Khartoum (AFP) - The UN Security Council's decision to cut peacekeepers in Darfur shows the conflict in Sudan's war-torn region is a "closed chapter", the foreign ministry said on Friday.
The council on Thursday unanimously adopted a resolution that will reduce the number of troops and police serving in the joint African Union-UN mission in Darfur known as UNAMID by at least 30 percent.
Deployed in 2007, UNAMID has about 16,000 blue helmets on the ground who are tasked with protecting civilians in the war between Sudanese government forces and ethnic minority rebel groups that erupted in 2003.
"The ministry of foreign affairs welcomes the cut in UNAMID mission," a statement said.
"The UN Security Council resolution confirms that Darfur is now a closed chapter and that the region has returned to peace."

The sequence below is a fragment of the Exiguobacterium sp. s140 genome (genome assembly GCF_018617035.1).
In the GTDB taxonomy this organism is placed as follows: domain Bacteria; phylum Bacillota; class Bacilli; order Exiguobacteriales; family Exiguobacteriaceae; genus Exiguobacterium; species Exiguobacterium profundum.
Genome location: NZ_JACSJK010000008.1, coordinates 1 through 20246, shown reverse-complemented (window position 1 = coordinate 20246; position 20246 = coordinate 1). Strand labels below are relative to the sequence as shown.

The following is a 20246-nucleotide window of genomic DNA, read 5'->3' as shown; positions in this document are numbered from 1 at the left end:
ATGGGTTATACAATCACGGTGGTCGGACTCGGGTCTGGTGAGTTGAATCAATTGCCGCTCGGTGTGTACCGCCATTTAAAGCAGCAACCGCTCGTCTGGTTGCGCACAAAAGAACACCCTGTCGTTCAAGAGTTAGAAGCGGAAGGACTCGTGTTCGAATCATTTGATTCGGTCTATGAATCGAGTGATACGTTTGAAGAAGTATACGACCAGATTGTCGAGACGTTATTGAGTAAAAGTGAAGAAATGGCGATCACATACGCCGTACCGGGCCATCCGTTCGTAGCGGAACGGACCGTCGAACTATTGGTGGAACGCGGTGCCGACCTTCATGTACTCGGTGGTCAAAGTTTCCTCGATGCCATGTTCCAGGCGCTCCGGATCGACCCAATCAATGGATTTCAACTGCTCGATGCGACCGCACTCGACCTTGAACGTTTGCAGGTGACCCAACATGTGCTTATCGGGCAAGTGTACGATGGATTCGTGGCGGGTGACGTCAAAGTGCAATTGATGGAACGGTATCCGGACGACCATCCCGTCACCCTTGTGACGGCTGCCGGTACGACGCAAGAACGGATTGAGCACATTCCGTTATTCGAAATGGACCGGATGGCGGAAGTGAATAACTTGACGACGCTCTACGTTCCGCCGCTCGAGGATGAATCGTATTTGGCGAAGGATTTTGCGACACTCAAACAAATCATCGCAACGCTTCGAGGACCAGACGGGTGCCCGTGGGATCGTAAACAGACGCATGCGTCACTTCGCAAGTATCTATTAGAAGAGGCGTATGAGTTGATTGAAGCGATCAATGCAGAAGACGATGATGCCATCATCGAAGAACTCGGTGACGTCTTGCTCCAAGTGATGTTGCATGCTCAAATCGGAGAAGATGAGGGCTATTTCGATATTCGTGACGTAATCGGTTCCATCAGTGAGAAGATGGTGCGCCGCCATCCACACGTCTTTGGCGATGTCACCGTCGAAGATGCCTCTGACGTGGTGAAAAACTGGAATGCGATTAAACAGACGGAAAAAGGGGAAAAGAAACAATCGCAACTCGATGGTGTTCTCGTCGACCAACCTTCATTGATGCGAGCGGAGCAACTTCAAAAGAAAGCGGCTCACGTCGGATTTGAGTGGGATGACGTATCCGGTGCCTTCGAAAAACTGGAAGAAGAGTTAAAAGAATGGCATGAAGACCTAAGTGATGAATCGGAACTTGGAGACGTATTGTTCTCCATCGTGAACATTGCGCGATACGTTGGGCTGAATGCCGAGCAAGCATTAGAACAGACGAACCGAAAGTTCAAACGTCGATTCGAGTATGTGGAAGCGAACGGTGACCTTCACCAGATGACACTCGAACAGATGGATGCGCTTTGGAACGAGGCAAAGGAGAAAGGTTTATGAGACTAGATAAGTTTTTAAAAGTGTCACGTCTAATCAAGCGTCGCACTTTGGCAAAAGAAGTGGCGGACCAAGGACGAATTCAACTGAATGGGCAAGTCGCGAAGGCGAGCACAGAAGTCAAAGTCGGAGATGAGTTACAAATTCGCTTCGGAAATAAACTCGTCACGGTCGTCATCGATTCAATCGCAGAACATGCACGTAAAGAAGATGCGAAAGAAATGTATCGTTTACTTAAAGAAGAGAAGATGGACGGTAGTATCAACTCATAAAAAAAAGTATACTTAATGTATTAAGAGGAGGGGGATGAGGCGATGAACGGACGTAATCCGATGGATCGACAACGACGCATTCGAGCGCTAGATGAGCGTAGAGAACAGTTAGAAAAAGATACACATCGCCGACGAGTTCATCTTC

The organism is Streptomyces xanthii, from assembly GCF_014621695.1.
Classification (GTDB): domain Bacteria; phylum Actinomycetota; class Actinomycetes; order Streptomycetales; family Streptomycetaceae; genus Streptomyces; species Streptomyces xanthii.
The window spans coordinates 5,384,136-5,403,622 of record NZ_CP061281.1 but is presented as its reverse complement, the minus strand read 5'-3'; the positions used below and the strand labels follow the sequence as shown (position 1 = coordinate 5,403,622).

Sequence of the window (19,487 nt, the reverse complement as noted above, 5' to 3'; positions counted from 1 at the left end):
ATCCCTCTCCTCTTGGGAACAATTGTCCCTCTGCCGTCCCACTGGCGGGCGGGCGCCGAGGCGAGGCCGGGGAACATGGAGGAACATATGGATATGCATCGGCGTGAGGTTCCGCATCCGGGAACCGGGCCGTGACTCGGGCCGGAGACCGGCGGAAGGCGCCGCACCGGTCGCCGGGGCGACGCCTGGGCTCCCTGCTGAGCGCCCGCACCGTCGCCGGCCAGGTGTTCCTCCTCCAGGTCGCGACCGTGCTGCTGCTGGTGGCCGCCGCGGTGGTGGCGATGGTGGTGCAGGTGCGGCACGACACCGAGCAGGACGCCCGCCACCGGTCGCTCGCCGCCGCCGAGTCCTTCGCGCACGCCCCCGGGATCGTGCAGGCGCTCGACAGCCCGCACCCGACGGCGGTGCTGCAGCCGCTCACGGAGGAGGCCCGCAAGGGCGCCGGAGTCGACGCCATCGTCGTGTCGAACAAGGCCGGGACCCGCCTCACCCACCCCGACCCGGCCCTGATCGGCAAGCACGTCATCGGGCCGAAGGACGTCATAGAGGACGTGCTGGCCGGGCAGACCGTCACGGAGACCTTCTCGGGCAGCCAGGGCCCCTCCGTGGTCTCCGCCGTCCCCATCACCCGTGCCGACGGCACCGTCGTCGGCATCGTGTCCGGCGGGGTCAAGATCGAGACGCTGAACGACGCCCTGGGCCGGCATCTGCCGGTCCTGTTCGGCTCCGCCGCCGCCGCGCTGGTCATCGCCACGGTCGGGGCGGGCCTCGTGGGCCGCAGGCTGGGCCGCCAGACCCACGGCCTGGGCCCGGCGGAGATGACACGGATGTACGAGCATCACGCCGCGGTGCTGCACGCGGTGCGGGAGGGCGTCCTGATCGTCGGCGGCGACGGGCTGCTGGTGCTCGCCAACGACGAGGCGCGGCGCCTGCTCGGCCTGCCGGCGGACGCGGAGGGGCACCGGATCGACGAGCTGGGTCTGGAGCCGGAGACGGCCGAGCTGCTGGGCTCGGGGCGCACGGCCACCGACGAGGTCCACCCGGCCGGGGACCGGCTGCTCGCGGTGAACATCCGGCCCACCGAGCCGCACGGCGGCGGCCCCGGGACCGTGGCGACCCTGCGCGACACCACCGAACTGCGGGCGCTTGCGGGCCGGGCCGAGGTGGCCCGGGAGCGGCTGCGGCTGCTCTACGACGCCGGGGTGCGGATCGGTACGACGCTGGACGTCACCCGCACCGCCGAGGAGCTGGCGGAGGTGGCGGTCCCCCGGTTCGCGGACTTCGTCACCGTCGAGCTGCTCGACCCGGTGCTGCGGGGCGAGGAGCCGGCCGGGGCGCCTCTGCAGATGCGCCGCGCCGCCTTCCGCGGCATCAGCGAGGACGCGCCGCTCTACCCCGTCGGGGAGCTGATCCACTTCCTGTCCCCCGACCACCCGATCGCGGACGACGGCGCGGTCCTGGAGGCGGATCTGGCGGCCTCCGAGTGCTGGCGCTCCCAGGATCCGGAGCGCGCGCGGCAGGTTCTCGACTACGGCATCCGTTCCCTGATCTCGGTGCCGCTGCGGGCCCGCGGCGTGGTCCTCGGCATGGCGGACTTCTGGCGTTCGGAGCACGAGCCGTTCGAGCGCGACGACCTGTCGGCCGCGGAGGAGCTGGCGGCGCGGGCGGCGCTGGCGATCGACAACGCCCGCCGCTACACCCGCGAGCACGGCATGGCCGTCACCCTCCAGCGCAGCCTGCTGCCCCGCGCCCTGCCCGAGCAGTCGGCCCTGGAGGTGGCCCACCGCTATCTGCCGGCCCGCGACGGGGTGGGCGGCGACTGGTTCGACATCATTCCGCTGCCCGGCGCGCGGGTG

The council agreed to a gradual reduction of UNAMID peacekeepers to be carried out in two phases of six months.
The smaller UNAMID will be redeployed to the thickly forested region of Jebel Marra, where most of the recent violence has been reported.
"The ministry will help in step by step withdrawal of the peacekeeping forces," the ministry said.
The United Nations says at least 300,000 people have been killed and 2.5 million displaced in Darfur since the conflict erupted in 2003.
The fighting began when ethnic minority rebels took up arms against Khartoum's Arab-dominated government, accusing it of marginalising the region.
In recent months Sudanese officials have claimed that the conflict in Darfur has ended, but reports of fighting between government forces and rebels continue to emerge.